Is the animal fit to load?
When transporting livestock, it’s essential that they are prepared and managed in a way that reduces stress and minimises risks to animal welfare.
Producers, agents, transporters and buyers must understand their roles and responsibilities when transporting livestock to comply with the Australian Animal Welfare Standards and Guidelines for the Land Transport of Livestock and relevant state and territory legislation.
Here, you will find information to help you decide if an animal is fit to be loaded for transport by road or rail.
What is the chain of responsibility?
The chain of responsibility for livestock welfare in the transport process includes:
- The consignor for the assembling and preparation of livestock, including the assessment and selection as ‘fit for the intended journey’, feed and water provisions, and time off feed and water before loading.
- The transporter for the journey, which involves the loading, including final inspection as ‘fit for the intended journey’, the loading density, inspections, and spelling periods during the journey, and unloading.
- The receiver after unloading.
Who is the ‘person in charge’ of animals?
The ‘person in charge’ of animals is responsible for the welfare of the animal(s) under their control and reducing the risk to their welfare.
If the ‘person in charge’ prepares to transport or transports an animal that is unfit, that person commits an act of cruelty upon that animal and may be liable to prosecution under state or territory legislation. As such, it is also unacceptable for any party to coerce or intimidate the ‘person in charge’ into loading an animal that is not fit for the journey.
The ‘person in charge’ of animals changes at different points during the transport process (see table below).
Person in charge of animals
When the person is responsible
Prior to loading
Loading, unloading and during the journey
Receiver* (e.g. processor, agent, saleyard manager/superintendent)
*For more detail on receiver responsibilities refer to animalwelfarestandards.net.au/saleyards-and-depots
The producer/consignor is responsible for:
The transporter/driver (except for rail) is responsible for:
Note: Variations exist between states/territories. Please check relevant state/territory legislation.
How to assess if the animal is ‘fit to load’?
Good animal husbandry
Practicing good animal husbandry ensures that the basic needs of animals are met and is essential for maintaining acceptable animal welfare standards.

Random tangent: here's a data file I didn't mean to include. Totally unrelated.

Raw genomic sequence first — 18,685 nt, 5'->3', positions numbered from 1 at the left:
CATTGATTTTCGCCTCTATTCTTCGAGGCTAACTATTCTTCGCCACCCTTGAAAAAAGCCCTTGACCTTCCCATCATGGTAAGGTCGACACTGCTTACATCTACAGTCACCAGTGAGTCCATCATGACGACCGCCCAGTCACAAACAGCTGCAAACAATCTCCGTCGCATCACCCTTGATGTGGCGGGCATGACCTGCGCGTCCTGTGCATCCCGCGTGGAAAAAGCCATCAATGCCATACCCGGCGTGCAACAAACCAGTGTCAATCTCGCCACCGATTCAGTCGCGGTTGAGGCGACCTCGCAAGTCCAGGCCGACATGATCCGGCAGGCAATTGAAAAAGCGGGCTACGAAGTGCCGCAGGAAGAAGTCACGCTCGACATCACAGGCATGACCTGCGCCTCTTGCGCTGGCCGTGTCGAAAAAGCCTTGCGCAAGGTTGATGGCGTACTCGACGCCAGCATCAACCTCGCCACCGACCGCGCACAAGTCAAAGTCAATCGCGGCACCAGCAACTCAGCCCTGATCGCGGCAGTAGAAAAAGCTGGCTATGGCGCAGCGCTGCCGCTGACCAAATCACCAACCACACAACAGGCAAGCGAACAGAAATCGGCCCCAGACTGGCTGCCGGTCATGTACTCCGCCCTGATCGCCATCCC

✓ a level of nutrition adequate to sustain good health and welfare
✓ access to sufficient water of suitable quality and quantity to meet physiological needs
✓ social contact with other livestock of the same species
✓ sufficient space to stand, lie and stretch limbs, adequate opportunity to move freely and exhibit normal patterns of behaviour
✓ the facilities, equipment, husbandry and handling procedures used minimise the stress to livestock
✓ the risk of pain, injury or disease is minimised
✓ provision of appropriate treatment including euthanasia if necessary
✓ provision of reasonable precautions against extremes of weather or natural disasters.
Preparing animals for transport
Correctly preparing livestock for transport is a vital part of any journey. Well prepared animals travel better, are less stressed and animal welfare issues are less likely to occur. Remember, if in doubt, leave it out.
✓ resting recently mustered livestock prior to loading
✓ co-mingling of animals from different mobs well in advance of the journey
✓ recording and communicating the time off feed and water
✓ competent selection of livestock prior to loading
✓ performing husbandry practices (e.g. horn tipping) well in advance of the journey
✓ planning the journey with consideration given to the length of the intended journey and weather conditions
✓ use appropriate loading facilities that are fit for purpose according to the Australian Animal Welfare Standards and Guidelines for Livestock at Saleyards and Depots (see page 27 of the Is the animal fit to load? guide) and the Australian Standard for Livestock loading/unloading ramps and forcing pens
✓ make sure all movement documents and paperwork travelling with the livestock is complete and signed, for example an LPA NVD/Waybill, Animal Health Declarations
✓ knowing who to contact in case of an emergency.